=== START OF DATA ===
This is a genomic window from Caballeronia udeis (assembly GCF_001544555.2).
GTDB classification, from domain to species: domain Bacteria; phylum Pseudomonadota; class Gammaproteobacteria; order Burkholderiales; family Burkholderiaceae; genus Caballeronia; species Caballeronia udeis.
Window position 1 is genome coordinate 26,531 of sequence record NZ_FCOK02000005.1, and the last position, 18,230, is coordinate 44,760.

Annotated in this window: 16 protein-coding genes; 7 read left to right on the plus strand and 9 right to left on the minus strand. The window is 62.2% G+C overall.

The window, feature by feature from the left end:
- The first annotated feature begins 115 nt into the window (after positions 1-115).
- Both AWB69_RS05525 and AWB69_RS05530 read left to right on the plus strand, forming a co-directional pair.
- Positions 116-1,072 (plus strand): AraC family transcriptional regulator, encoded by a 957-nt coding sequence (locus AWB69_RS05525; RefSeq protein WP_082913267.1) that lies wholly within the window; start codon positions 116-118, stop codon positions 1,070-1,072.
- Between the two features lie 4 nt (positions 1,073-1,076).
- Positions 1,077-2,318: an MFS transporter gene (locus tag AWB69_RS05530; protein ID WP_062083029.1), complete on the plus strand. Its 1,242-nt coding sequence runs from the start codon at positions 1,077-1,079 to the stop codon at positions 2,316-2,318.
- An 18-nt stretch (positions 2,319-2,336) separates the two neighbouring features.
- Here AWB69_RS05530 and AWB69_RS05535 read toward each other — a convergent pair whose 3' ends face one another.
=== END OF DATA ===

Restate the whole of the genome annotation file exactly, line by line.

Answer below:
This is a genomic window from Caballeronia udeis (assembly GCF_001544555.2).
GTDB classification, from domain to species: domain Bacteria; phylum Pseudomonadota; class Gammaproteobacteria; order Burkholderiales; family Burkholderiaceae; genus Caballeronia; species Caballeronia udeis.
Window position 1 is genome coordinate 26,531 of sequence record NZ_FCOK02000005.1, and the last position, 18,230, is coordinate 44,760.

Annotated in this window: 16 protein-coding genes; 7 read left to right on the plus strand and 9 right to left on the minus strand. The window is 62.2% G+C overall.

The window, feature by feature from the left end:
- The first annotated feature begins 115 nt into the window (after positions 1-115).
- Both AWB69_RS05525 and AWB69_RS05530 read left to right on the plus strand, forming a co-directional pair.
- Positions 116-1,072 (plus strand): AraC family transcriptional regulator, encoded by a 957-nt coding sequence (locus AWB69_RS05525; RefSeq protein WP_082913267.1) that lies wholly within the window; start codon positions 116-118, stop codon positions 1,070-1,072.
- Between the two features lie 4 nt (positions 1,073-1,076).
- Positions 1,077-2,318: an MFS transporter gene (locus tag AWB69_RS05530; protein ID WP_062083029.1), complete on the plus strand. Its 1,242-nt coding sequence runs from the start codon at positions 1,077-1,079 to the stop codon at positions 2,316-2,318.
- An 18-nt stretch (positions 2,319-2,336) separates the two neighbouring features.
- Here AWB69_RS05530 and AWB69_RS05535 read toward each other — a convergent pair whose 3' ends face one another.